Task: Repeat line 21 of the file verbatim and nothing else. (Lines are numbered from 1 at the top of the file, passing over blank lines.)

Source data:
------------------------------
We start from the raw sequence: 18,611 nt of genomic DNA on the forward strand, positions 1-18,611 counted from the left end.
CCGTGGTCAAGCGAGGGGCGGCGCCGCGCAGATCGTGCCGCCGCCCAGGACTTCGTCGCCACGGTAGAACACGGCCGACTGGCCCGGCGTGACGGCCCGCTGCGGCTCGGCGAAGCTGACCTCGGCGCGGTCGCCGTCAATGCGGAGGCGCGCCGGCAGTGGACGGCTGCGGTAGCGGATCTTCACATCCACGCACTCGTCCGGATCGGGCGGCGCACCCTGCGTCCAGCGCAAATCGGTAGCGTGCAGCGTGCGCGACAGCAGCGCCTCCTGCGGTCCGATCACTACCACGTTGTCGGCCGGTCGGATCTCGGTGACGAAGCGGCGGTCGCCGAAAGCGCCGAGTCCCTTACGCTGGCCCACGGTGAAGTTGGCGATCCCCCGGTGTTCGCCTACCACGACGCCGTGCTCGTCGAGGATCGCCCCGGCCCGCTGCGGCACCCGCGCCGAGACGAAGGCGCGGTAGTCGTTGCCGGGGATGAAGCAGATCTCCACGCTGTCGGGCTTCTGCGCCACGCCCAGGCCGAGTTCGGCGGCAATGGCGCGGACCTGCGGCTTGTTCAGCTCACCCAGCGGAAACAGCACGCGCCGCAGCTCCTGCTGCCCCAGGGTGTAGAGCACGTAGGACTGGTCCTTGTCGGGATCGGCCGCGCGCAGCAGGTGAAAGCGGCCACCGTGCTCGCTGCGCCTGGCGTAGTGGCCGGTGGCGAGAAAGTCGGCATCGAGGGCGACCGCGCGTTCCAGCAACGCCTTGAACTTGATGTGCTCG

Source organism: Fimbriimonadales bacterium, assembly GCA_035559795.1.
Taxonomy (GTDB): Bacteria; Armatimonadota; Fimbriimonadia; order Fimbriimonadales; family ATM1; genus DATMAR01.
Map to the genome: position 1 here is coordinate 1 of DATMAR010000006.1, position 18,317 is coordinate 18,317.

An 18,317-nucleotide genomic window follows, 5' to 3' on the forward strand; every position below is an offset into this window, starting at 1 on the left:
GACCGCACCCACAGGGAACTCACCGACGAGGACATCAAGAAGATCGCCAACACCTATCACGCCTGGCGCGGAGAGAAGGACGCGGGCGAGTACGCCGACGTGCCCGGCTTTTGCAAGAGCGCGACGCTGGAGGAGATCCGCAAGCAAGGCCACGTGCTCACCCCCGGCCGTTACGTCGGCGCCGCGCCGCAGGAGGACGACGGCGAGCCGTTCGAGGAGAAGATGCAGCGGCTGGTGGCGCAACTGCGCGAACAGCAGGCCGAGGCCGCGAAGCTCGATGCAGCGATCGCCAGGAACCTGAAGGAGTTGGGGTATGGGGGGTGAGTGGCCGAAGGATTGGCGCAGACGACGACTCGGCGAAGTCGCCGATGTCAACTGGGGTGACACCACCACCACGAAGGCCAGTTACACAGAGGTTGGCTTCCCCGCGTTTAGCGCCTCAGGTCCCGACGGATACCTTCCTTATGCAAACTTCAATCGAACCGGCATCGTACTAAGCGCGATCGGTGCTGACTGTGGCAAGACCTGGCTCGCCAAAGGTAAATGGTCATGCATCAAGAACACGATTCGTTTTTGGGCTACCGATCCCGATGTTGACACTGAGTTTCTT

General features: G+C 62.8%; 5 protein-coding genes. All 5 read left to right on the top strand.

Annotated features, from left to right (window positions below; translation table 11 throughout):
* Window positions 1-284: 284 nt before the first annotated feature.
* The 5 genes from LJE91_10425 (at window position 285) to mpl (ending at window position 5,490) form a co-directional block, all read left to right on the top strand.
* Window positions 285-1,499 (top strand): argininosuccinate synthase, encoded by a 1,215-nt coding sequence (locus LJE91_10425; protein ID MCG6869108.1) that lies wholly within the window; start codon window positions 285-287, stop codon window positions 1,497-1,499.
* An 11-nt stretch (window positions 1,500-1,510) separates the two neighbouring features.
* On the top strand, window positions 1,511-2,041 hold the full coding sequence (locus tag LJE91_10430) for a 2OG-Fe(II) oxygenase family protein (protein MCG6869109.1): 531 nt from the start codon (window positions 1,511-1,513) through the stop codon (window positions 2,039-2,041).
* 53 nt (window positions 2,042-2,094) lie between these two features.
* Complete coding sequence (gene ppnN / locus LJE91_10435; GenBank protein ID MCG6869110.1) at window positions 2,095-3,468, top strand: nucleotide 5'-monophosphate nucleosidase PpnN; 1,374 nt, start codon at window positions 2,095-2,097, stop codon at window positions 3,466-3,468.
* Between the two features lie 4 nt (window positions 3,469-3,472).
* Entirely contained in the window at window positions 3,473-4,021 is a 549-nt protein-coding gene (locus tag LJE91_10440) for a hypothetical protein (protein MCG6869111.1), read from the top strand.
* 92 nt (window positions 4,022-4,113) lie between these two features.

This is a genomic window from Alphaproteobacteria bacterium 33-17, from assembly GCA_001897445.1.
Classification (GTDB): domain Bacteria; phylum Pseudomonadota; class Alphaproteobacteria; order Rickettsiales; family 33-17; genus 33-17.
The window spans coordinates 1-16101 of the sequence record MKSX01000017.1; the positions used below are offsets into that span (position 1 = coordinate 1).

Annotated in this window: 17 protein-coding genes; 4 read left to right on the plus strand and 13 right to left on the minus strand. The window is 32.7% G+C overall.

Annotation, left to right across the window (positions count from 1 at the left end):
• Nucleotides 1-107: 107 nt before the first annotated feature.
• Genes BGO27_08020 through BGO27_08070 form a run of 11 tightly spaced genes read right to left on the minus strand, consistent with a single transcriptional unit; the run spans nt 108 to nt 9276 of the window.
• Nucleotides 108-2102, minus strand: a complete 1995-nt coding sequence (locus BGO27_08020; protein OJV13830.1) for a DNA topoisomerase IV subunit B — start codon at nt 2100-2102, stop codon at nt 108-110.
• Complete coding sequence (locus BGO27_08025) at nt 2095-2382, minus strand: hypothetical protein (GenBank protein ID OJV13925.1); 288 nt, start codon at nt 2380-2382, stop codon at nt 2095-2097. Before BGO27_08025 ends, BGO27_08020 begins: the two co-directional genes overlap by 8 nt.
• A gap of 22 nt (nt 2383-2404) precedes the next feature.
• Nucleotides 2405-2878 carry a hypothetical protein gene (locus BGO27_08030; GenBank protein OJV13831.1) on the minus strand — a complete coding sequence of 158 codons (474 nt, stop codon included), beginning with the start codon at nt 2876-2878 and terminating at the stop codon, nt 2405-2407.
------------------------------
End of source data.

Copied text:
Classification (GTDB): domain Bacteria; phylum Pseudomonadota; class Alphaproteobacteria; order Rickettsiales; family 33-17; genus 33-17.